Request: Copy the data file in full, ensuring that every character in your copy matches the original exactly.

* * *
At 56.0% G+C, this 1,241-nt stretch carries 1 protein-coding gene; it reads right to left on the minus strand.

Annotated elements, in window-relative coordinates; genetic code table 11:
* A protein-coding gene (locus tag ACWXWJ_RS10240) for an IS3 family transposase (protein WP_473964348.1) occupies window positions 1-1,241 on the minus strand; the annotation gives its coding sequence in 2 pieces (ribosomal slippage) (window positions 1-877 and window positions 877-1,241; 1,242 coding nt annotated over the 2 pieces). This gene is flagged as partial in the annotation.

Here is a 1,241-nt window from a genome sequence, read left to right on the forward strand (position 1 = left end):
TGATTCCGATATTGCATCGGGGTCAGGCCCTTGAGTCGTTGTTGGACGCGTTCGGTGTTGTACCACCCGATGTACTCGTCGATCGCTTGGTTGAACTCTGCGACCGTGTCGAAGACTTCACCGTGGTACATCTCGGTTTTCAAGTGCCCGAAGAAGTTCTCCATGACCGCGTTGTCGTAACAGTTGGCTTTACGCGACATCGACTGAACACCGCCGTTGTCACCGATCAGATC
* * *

At 56.0% G+C, this 1,241-nt stretch carries 1 protein-coding gene; it reads right to left on the minus strand.

Annotated elements, in window-relative coordinates; genetic code table 11:
* A protein-coding gene (locus tag ACWXWJ_RS10240) for an IS3 family transposase (protein WP_473964348.1) occupies window positions 1-1,241 on the minus strand; the annotation gives its coding sequence in 2 pieces (ribosomal slippage) (window positions 1-877 and window positions 877-1,241; 1,242 coding nt annotated over the 2 pieces). This gene is flagged as partial in the annotation.

Here is a 1,241-nt window from a genome sequence, read left to right on the forward strand (position 1 = left end):
TGATTCCGATATTGCATCGGGGTCAGGCCCTTGAGTCGTTGTTGGACGCGTTCGGTGTTGTACCACCCGATGTACTCGTCGATCGCTTGGTTGAACTCTGCGACCGTGTCGAAGACTTCACCGTGGTACATCTCGGTTTTCAAGTGCCCGAAGAAGTTCTCCATGACCGCGTTGTCGTAACAGTTGGCTTTACGCGACATCGACTGAACACCGCCGTTGTCACCGATCAGATC